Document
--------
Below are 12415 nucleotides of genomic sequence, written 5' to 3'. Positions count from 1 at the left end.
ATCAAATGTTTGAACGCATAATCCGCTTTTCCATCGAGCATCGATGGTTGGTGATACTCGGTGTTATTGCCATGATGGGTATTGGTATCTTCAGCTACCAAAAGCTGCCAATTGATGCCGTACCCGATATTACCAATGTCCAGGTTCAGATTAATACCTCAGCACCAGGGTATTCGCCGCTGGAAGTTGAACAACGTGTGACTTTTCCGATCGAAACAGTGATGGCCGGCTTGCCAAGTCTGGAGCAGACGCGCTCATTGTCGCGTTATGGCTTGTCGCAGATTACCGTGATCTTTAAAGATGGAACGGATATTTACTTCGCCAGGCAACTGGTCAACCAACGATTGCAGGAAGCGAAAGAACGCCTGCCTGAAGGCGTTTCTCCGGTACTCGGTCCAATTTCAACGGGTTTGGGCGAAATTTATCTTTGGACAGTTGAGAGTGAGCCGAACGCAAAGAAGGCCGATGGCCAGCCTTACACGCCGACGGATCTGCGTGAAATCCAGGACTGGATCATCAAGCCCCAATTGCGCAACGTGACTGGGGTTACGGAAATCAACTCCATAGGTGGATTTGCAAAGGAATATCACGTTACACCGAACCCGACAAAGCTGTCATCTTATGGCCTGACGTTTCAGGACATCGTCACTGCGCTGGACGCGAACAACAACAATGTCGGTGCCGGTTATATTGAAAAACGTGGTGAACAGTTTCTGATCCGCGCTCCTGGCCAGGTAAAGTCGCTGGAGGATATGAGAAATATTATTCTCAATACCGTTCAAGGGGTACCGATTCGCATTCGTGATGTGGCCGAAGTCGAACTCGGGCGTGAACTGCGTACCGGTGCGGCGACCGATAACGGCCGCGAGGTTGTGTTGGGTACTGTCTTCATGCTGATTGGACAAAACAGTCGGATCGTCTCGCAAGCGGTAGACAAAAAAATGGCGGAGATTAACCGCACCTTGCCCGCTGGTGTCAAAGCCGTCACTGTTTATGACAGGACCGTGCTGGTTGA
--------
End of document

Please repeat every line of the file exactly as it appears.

Below are 12415 nucleotides of genomic sequence, written 5' to 3'. Positions count from 1 at the left end.
ATCAAATGTTTGAACGCATAATCCGCTTTTCCATCGAGCATCGATGGTTGGTGATACTCGGTGTTATTGCCATGATGGGTATTGGTATCTTCAGCTACCAAAAGCTGCCAATTGATGCCGTACCCGATATTACCAATGTCCAGGTTCAGATTAATACCTCAGCACCAGGGTATTCGCCGCTGGAAGTTGAACAACGTGTGACTTTTCCGATCGAAACAGTGATGGCCGGCTTGCCAAGTCTGGAGCAGACGCGCTCATTGTCGCGTTATGGCTTGTCGCAGATTACCGTGATCTTTAAAGATGGAACGGATATTTACTTCGCCAGGCAACTGGTCAACCAACGATTGCAGGAAGCGAAAGAACGCCTGCCTGAAGGCGTTTCTCCGGTACTCGGTCCAATTTCAACGGGTTTGGGCGAAATTTATCTTTGGACAGTTGAGAGTGAGCCGAACGCAAAGAAGGCCGATGGCCAGCCTTACACGCCGACGGATCTGCGTGAAATCCAGGACTGGATCATCAAGCCCCAATTGCGCAACGTGACTGGGGTTACGGAAATCAACTCCATAGGTGGATTTGCAAAGGAATATCACGTTACACCGAACCCGACAAAGCTGTCATCTTATGGCCTGACGTTTCAGGACATCGTCACTGCGCTGGACGCGAACAACAACAATGTCGGTGCCGGTTATATTGAAAAACGTGGTGAACAGTTTCTGATCCGCGCTCCTGGCCAGGTAAAGTCGCTGGAGGATATGAGAAATATTATTCTCAATACCGTTCAAGGGGTACCGATTCGCATTCGTGATGTGGCCGAAGTCGAACTCGGGCGTGAACTGCGTACCGGTGCGGCGACCGATAACGGCCGCGAGGTTGTGTTGGGTACTGTCTTCATGCTGATTGGACAAAACAGTCGGATCGTCTCGCAAGCGGTAGACAAAAAAATGGCGGAGATTAACCGCACCTTGCCCGCTGGTGTCAAAGCCGTCACTGTTTATGACAGGACCGTGCTGGTTGA